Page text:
We were a family, with all but my brothers Jack and Cole, hiking a mountain in Kauai called Sleeping Giant. When I heard we were going to hike, all of us, even me, I was so excited. But then I was wondering if I would become too exhausted, borrowing strength where there was none. Writing about this now, I realize that’s exactly what I did. We walked up a mountain and we pushed ourselves. Would we make it to the top? Would I make it to the top?
I always wondered why people would want to climb a mountain. I wasn’t sure this was something I could do. I had hiked before but not like this. We had wonderful short hikes and great times with those. One time, though, I became very exhausted, which I still vividly remembered. Would this hike be like that?
When we discussed this trail I was told that I could stop at any time to rest or to wait for everyone else to complete the hike, at any place, whenever I wanted. Encouragement was offered but I was also given realistic descriptions about this mountain, so I wouldn’t feel this was something that I had to do, but could choose to do. Because the power often is not there for me like it is for others, that gave me so much confidence.
With our snacks and Camelbacks full of water, we positioned ourselves at the trailhead. We began briskly walking up the mountain, winding back and forth with a steep incline through the trees. The path was often boldly mocking me, a blind man, trying to navigate with one hand on my hiking pole and the other on my dad’s shoulder. Walking, tripping, and falling into my dad, each step I took was a victory. My hiking pole was extra security. It allowed me to ask questions and get answers, which helped to ease my worries, while I put my trust in my dad to keep me safe. He and my mom did their best, but I did fall off the trail twice. We were all learning each step I took.
Looking around would not help me in this unfamiliar and unpredictable environment. While walking, bright and wonderful things will pop into my limited sight, causing disabling distraction and confusion for me. But when I’m in a familiar place I can make sense of those things. While everyone else enjoyed the views, the beauty found on this mountain was perspective for me. I would like to see what they saw but I don’t lack beauty from my experience. Borrowing strength through worth, love, and words of praise, I was able to walk on with my dad. The cool breezes, warm sunlight, and occasional rain were welcomed variations while I clumsily worked my way to the top. We walked until we came to an opening.
I was told there was an obstacle. We stopped and discussed what would be the best way for me to climb this solid ten-foot rock wall. Looking around I saw bright possibilities. Looking ahead I felt a cold, hard, rock wall. An impenetrable wall. Walls are meant to keep things out but this wall was not built by man. This wall was God’s, and we were going to climb it.
When I touched the rock wall, wondering what it smelled like, I brought my hand to my nose. It smelled like dirt but felt like a challenge. But what was probably unusual about that brief moment was my desire to take on that challenge so quickly that others were caught by surprise and asked me to slow down. It felt like something I already believed I could do. I placed my hands where I could secure my grip, working my way up through touch, while my dad guided with directions and each foot placement. We made it to the top of that wall, where I sat a few feet away and rested while taking in the wonder of my accomplishment. As I sat people who had so patiently waited began to pass by me. They were so kind with their words of praise. One guy even said I was “badass”, which was possibly more memorable than anything I have ever been told before. Looking around, loud and clear, I saw a future for me and two more miles to the top of Sleeping Giant.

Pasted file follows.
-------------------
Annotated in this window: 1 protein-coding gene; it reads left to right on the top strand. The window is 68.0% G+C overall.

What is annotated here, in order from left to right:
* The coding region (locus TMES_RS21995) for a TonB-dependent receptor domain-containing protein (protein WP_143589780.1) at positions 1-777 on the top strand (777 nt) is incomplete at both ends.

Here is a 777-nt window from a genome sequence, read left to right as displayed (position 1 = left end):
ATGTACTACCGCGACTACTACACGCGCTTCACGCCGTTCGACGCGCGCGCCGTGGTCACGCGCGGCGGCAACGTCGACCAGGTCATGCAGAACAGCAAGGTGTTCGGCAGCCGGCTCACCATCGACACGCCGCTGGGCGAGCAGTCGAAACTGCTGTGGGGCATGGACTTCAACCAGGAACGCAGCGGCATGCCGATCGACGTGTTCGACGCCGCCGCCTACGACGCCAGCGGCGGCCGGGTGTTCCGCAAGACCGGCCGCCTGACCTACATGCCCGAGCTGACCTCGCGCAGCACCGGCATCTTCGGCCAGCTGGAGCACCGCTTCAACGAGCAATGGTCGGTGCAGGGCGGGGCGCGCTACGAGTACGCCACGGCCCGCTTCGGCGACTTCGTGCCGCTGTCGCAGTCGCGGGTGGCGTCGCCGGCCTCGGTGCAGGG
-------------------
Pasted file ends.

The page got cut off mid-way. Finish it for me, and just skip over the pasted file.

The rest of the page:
When I brought writing words for communication into my life, well, people started to understand that words were just hidden behind lips that wouldn’t express. But because my writing could be slow, musings would often be left without any opportunity to ask or discuss questions I had. “Blood is thicker than water”, for example. What? Well, being the inquisitive wordless person that I am, I tried to understand what this might mean. I now know, bright as the sun in my eyes, that it’s a love like we only feel from our family. Whether we share blood or would otherwise not know each other, though, does not seem to be as important as the saying would lead you to believe. Sometimes words coming from strangers can feel like the love of a brother, when they become words spoken out of a bond created, in a moment of respect, for who I am. I would find my strength begin to increase in moments like this. Bringing worth to me beyond what my family expresses, I know they love me, but this was a beautiful gift when strangers saw me as an abled human and shared a bit of love. I am wondering, would they be as kind, would they be as proud, had they known me as a child? Would they love the words I write? Would they realize how much their words would strengthen me?
We did make it to the top. We sat at a table enjoying a snack, water, and the love of a family sharing this incredible mountain. I pushed with all my strength up that rock wall. I realized later that this was the first time I’d been able to pursue a goal and complete it in one day. We climbed portraying what challenge was for each of us. The Sleeping Giant of Kauai may still be resting, but the Giant lives awakened inside of me.
4 thoughts on “Sleeping Giant”
Such inspiration in these words. I’ve met Austin a number of times. He never fails to amaze me with his insights and wisdom
I feel the same!
I love this so much ,Austin
I am so proud of you and you really have a gift for writing like your dad does. So glad you got to have this experience. You encourage us to each push forward in our individual journeys. Thank you.